Williams, Alexander (1846–1930), artist, naturalist and singer, was born 21 April 1846 in the Diamond, Monaghan town, eldest of three sons of William Williams, hatter, of Drogheda, Co. Louth, and was educated at Drogheda Grammar School. His father moved in May 1860 to 19 Bayview Avenue, North Strand, Dublin. Williams was first apprenticed to his father until the hat business failed following a disastrous fire. With his brother Edward he founded the Natural History Studio of Williams & Sons, Dame Street, Dublin, before leaving to take up music as a profession.
He became a member of the Dublin Glee and Madrigal Union (1875) and sang alto in the choirs of Christ Church cathedral, St Patrick's cathedral, the Chapel Royal, and Trinity College Dublin (TCD) chapel. He took drawing lessons at the Royal Dublin Society (RDS) but was a self-taught painter in oils and watercolours; he combined music and art for many years before retiring from singing. He was a founder member of the Dublin Sketching Club. He became known chiefly as a landscape and maritime painter and worked throughout Ireland with occasional trips to Britain. He was most closely associated with Achill Island where he built a house, Bleanaskill Lodge, which he called his ‘island home', and established a garden there which in a later period was opened to the public for a time. He exhibited first in the Royal Hibernian Academy (RHA) in 1870 and continued till his death sixty years later, the longest consecutive period of any artist. He became an associate member of RHA (ARHA) in 1883 and a full member in 1891. He exhibited regularly in London, Manchester, and Bristol, and also had shows in overseas venues including Canada and Bermuda. In 1911 he was asked by Blackie & Son, publishers, to produce paintings for a set of four books under the title Beautiful Ireland, one for each province. Stephen Gwynn (qv) wrote the text and subsequently the books were reissued in one volume by Gresham Publishers. Williams died in Dublin on 15 November 1930. He married (4 April 1881) in St Peter's, Aungier Street, Kitty, daughter of George Gray, vicar choral of Westminster Abbey, Armagh cathedral and St Patrick's cathedral, Dublin; they had one daughter and one son, George (1882–1904).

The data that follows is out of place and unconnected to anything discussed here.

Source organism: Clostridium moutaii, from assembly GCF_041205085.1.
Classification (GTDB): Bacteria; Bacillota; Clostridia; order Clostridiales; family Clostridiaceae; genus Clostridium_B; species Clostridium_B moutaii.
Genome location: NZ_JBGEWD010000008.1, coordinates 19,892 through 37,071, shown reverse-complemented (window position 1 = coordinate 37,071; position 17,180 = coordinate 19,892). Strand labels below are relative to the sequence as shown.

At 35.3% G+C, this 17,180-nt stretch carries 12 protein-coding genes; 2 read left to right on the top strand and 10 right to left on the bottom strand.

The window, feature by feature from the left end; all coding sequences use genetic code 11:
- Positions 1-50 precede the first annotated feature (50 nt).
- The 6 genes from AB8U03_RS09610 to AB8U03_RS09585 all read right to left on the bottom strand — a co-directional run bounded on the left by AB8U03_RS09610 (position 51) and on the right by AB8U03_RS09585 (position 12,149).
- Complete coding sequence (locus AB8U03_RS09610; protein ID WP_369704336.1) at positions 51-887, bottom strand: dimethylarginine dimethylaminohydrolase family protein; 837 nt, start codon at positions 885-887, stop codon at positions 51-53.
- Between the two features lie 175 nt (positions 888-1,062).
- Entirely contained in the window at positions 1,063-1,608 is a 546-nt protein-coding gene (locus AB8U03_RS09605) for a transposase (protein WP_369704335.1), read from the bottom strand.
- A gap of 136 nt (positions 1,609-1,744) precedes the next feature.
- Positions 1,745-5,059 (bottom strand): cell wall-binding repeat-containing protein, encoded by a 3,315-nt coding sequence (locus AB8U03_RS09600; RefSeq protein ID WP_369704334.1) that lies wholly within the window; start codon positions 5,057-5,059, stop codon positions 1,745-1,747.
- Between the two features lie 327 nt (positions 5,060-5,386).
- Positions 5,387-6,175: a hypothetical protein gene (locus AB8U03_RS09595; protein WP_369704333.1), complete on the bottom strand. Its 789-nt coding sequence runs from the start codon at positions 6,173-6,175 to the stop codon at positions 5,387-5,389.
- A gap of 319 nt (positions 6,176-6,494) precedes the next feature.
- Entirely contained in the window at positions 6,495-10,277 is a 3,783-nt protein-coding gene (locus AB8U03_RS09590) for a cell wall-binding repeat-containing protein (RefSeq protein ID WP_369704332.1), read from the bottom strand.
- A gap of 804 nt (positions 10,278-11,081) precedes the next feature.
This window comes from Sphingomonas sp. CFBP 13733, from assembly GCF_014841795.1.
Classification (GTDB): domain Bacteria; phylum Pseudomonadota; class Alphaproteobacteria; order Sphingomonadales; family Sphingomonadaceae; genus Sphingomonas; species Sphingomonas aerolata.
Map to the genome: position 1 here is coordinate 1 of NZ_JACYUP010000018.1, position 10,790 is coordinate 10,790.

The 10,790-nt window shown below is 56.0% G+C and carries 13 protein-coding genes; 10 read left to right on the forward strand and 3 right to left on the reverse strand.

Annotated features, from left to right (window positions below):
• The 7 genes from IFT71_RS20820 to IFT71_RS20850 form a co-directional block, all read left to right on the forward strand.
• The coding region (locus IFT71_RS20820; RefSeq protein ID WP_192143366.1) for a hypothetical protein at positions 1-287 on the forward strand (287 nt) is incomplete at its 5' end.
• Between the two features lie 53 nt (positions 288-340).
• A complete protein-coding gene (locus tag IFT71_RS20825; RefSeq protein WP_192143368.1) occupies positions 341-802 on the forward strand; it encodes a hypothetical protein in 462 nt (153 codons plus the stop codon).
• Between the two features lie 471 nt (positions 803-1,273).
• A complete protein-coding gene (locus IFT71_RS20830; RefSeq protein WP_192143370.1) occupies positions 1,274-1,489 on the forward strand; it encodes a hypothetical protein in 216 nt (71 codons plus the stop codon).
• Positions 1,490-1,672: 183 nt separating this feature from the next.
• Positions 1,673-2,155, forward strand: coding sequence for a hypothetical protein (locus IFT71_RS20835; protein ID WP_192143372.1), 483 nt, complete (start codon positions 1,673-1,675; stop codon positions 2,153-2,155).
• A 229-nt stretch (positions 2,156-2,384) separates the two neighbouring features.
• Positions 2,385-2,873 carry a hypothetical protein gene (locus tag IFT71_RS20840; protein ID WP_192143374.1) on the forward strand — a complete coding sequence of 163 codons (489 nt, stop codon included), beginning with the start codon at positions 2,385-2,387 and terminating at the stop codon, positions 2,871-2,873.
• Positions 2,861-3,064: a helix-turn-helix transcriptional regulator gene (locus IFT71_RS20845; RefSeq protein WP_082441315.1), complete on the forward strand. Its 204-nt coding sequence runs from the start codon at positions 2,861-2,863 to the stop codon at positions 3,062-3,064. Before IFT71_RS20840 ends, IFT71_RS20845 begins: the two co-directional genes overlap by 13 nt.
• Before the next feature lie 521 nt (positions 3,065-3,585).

His art is to be found in a number of public institutions including the Hugh Lane Gallery, the National Gallery of Ireland, Crawford Art Gallery, Cork, Monaghan County Museum and Ireland’s Great Hunger Exhibition, Connecticut, USA. He contributed occasional articles to the Irish Naturalist magazine, an ornithological diary (1909–1911) is held by the Ulster Museum, Belfast, and letters relating to Williams & Son are in the Natural History Museum, Dublin.
He left memorabilia, including unpublished memoirs and diaries; exhibition catalogues and letters, amounting to some thirty-six volumes, along with numerous sketchbooks.